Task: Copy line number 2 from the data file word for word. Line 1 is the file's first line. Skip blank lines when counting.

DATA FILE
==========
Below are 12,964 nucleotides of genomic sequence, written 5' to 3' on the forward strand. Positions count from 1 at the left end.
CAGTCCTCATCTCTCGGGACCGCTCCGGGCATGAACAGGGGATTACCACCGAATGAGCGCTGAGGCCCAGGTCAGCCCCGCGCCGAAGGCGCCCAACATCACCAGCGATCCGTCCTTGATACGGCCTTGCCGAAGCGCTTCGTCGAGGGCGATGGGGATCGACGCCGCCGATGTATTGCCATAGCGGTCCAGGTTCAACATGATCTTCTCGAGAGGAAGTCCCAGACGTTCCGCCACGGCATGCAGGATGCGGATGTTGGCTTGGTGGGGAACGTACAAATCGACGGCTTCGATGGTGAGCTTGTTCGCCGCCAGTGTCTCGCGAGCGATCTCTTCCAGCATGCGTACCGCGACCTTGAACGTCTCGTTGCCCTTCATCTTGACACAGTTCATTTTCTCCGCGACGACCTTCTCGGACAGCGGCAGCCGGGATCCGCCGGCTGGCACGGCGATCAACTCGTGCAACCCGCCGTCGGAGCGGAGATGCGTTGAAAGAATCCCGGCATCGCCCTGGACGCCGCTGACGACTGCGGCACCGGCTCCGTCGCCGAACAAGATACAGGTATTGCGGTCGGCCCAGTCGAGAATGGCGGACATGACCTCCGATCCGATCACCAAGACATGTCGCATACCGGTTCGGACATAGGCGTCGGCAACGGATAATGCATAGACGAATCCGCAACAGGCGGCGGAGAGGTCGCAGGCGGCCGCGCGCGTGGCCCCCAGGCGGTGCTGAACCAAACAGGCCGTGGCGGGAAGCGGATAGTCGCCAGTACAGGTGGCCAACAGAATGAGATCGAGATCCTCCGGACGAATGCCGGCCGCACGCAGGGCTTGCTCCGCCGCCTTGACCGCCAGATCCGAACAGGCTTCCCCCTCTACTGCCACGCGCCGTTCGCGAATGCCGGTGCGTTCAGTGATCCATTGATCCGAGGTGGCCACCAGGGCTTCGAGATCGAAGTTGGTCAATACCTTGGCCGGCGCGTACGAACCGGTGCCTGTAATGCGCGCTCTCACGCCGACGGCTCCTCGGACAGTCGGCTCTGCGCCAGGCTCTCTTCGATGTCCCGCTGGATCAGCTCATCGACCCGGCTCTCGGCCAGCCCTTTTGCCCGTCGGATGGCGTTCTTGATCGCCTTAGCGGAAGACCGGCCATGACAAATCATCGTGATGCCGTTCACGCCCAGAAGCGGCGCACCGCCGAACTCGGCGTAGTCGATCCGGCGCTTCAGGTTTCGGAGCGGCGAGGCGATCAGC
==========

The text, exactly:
CAGTCCTCATCTCTCGGGACCGCTCCGGGCATGAACAGGGGATTACCACCGAATGAGCGCTGAGGCCCAGGTCAGCCCCGCGCCGAAGGCGCCCAACATCACCAGCGATCCGTCCTTGATACGGCCTTGCCGAAGCGCTTCGTCGAGGGCGATGGGGATCGACGCCGCCGATGTATTGCCATAGCGGTCCAGGTTCAACATGATCTTCTCGAGAGGAAGTCCCAGACGTTCCGCCACGGCATGCAGGATGCGGATGTTGGCTTGGTGGGGAACGTACAAATCGACGGCTTCGATGGTGAGCTTGTTCGCCGCCAGTGTCTCGCGAGCGATCTCTTCCAGCATGCGTACCGCGACCTTGAACGTCTCGTTGCCCTTCATCTTGACACAGTTCATTTTCTCCGCGACGACCTTCTCGGACAGCGGCAGCCGGGATCCGCCGGCTGGCACGGCGATCAACTCGTGCAACCCGCCGTCGGAGCGGAGATGCGTTGAAAGAATCCCGGCATCGCCCTGGACGCCGCTGACGACTGCGGCACCGGCTCCGTCGCCGAACAAGATACAGGTATTGCGGTCGGCCCAGTCGAGAATGGCGGACATGACCTCCGATCCGATCACCAAGACATGTCGCATACCGGTTCGGACATAGGCGTCGGCAACGGATAATGCATAGACGAATCCGCAACAGGCGGCGGAGAGGTCGCAGGCGGCCGCGCGCGTGGCCCCCAGGCGGTGCTGAACCAAACAGGCCGTGGCGGGAAGCGGATAGTCGCCAGTACAGGTGGCCAACAGAATGAGATCGAGATCCTCCGGACGAATGCCGGCCGCACGCAGGGCTTGCTCCGCCGCCTTGACCGCCAGATCCGAACAGGCTTCCCCCTCTACTGCCACGCGCCGTTCGCGAATGCCGGTGCGTTCAGTGATCCATTGATCCGAGGTGGCCACCAGGGCTTCGAGATCGAAGTTGGTCAATACCTTGGCCGGCGCGTACGAACCGGTGCCTGTAATGCGCGCTCTCACGCCGACGGCTCCTCGGACAGTCGGCTCTGCGCCAGGCTCTCTTCGATGTCCCGCTGGATCAGCTCATCGACCCGGCTCTCGGCCAGCCCTTTTGCCCGTCGGATGGCGTTCTTGATCGCCTTAGCGGAAGACCGGCCATGACAAATCATCGTGATGCCGTTCACGCCCAGAAGCGGCGCACCGCCGAACTCGGCGTAGTCGATCCGGCGCTTCAGGTTTCGGAGCGGCGAGGCGATCAGC